THE VICE PRESIDENT: Oh, based on experience, everything leaks. (Laughter.)
Q Another quick question about the Congress. You, perhaps, saw the Congressman Emmanuel, yesterday, who was responding to the President's press conference. I wondered what you --
THE VICE PRESIDENT: I didn't see him.
Q Can you give your quick thoughts on the presidential race, since we are Politico? Do you spend a lot of time thinking about that?
THE VICE PRESIDENT: I'm -- we're scrupulously neutral in the process, and we need to be.
Q Mr. Vice President , another question: What are your plans for this year in regards to political travel and that sort of thing?
THE VICE PRESIDENT: I will do whatever I can, that I'm asked to do by friends and colleagues, with respect to Congress, in particular, for the House and Senate. I did a fundraiser last evening in Dallas for Ralph Hall . I'll continue to do that, raise funds for the party and so forth; support the efforts with respect to 2008.
Q With the office on the House side that you lost last time, let's face it, the Republican Party -- if you look at the polls and look at the 2006 results -- it's got real problems. What does it need to do to, for example, improve its brand and its reputation in the hope now of getting that office back?
THE VICE PRESIDENT: Well, I don't know. I look at it, and it looks to me like the Democrats have got at least as many, if not more, problems. You look at their standing; they've been in control now in the Congress for what, just under a year, with absolutely dismal ratings. They've produced absolutely nothing that I can see that's of benefit or consistent with the promises that they made when they went out and ran for election. I think the Republicans are going to do well next year.
Q You don't think there's some basic philosophical questions that the party ought to confront?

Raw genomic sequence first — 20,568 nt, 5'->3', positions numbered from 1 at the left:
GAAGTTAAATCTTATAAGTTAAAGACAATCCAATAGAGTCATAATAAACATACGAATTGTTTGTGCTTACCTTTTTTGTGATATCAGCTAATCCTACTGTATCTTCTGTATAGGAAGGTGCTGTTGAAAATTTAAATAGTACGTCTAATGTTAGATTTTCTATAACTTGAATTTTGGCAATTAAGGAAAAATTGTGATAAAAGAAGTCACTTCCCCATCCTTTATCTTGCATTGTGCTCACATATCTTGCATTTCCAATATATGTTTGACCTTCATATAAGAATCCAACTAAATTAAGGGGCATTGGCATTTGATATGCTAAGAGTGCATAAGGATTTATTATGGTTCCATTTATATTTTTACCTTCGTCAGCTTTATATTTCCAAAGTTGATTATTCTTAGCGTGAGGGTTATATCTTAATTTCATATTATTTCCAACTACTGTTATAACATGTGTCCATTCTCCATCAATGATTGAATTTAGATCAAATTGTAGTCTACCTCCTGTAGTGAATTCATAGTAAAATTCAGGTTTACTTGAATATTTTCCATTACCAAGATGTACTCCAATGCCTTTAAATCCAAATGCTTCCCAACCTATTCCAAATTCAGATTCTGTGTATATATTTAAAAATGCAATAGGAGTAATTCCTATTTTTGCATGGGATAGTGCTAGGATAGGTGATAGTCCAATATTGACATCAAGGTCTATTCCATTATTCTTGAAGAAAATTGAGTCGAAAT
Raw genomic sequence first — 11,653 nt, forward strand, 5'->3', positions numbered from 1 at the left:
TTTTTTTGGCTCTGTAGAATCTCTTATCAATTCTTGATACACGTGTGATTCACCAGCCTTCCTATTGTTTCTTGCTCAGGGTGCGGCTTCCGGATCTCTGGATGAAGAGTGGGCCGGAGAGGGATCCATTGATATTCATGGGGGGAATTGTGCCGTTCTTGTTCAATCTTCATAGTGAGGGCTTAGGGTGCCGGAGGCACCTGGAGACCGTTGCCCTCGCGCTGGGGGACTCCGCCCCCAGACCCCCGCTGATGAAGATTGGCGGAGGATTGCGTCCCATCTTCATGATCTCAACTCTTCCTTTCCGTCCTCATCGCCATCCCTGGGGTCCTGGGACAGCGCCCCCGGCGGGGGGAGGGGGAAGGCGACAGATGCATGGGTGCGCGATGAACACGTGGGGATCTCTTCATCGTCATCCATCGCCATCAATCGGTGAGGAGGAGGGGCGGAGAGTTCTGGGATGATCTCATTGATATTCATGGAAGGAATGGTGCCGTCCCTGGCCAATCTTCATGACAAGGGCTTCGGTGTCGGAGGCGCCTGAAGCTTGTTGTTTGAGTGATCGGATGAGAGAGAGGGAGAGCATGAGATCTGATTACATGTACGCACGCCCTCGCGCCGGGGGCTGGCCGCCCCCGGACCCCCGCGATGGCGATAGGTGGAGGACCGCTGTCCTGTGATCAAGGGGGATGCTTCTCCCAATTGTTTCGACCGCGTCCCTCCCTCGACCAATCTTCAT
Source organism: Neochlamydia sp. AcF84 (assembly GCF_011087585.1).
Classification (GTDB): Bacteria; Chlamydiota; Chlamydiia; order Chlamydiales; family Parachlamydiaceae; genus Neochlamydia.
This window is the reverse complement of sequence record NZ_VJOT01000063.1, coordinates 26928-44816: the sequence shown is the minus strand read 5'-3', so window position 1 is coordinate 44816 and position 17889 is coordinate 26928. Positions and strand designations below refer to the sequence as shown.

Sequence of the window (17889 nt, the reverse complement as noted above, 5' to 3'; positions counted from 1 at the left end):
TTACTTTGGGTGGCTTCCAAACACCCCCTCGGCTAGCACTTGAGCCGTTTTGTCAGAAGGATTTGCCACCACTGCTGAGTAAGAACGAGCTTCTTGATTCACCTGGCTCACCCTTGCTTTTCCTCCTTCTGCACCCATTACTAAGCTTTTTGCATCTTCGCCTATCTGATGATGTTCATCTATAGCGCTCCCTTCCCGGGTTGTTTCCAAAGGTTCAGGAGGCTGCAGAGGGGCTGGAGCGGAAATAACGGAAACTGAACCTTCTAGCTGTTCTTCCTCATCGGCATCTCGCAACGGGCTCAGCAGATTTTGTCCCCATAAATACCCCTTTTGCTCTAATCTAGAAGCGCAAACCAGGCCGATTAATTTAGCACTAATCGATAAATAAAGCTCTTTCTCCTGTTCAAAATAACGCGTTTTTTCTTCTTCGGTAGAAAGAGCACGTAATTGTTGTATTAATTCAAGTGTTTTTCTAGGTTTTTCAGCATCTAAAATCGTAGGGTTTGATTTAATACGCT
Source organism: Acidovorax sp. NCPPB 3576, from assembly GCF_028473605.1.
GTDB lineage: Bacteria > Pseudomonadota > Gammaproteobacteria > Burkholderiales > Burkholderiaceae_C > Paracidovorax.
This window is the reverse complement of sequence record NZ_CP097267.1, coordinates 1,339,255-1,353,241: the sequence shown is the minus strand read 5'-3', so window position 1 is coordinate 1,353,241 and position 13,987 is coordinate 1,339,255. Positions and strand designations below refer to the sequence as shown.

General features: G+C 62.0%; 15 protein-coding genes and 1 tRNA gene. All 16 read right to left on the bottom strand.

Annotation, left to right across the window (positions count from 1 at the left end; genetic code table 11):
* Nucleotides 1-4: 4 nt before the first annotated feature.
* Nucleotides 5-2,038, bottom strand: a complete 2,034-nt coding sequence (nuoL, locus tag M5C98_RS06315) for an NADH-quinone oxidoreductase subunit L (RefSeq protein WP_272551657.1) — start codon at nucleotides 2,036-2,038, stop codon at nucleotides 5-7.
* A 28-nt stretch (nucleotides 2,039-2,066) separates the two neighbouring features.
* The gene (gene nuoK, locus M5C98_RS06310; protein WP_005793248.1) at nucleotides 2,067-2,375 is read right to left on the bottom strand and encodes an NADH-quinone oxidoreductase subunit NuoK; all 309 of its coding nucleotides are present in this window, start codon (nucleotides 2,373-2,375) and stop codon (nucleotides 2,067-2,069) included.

THE VICE PRESIDENT: I think the basic, fundamental philosophy of the Republican Party is the correct one, obviously. I believe that. I spent my whole career supporting it and think it ought to be sustained over time. I think it's important for us to be true to those basic political values that have been successful for us. We need to do what successful parties always do, which is go out and recruit good candidates, raise --
Q -- for what happened in 2006, when the party lost --
THE VICE PRESIDENT: Well, we've been there for 12 years. We had control for a long time, perhaps got a little sloppy as a party. But I think we've got some great talent up there. I think we've got some pretty good --
Q -- (inaudible) --
THE VICE PRESIDENT: Well, I look at -- obviously we've got -- John Boehner now is the Republican leader on the House side. I'm sorry to see my friend, Trent Lott , hang it up. Trent and I served together for a long time. We both arrived here in 1968 as young staffers and then served in the House together for 10 years, and are good friends to this day. So I'm sorry to see Trent step down, but understand.
But if you look -- coming along, Jon Kyl, looks like he's going to be the new Whip, extraordinarily capable individual, somebody I've served with in the House, a good friend. On the Republican side in the House, we've got folks like Eric Cantor and Adam Putnam . I mean, these are folks we're going to hear a lot from in the future. So I think we're well served in that regard.
Q Do you like Senator Thune ?
THE VICE PRESIDENT: I do. I hunt with the Senator -- he's a courageous man.
Q Can we just posit to you on Iraq , and that is, Mr. Vice President , on January 20, 2009 -- you get the afternoon off that day -- what is your best case for how Iraq will look, and how many troops do you think we'll have in Iraq ?
THE VICE PRESIDENT: I'm not going to make that forecast in terms of troop levels. I think what Dave Petraeus has been able to do, based on the decision the President made a little less than a year ago, has been the -- I think it's a remarkable success story; one of those military operations that will be studied for many, many years to come.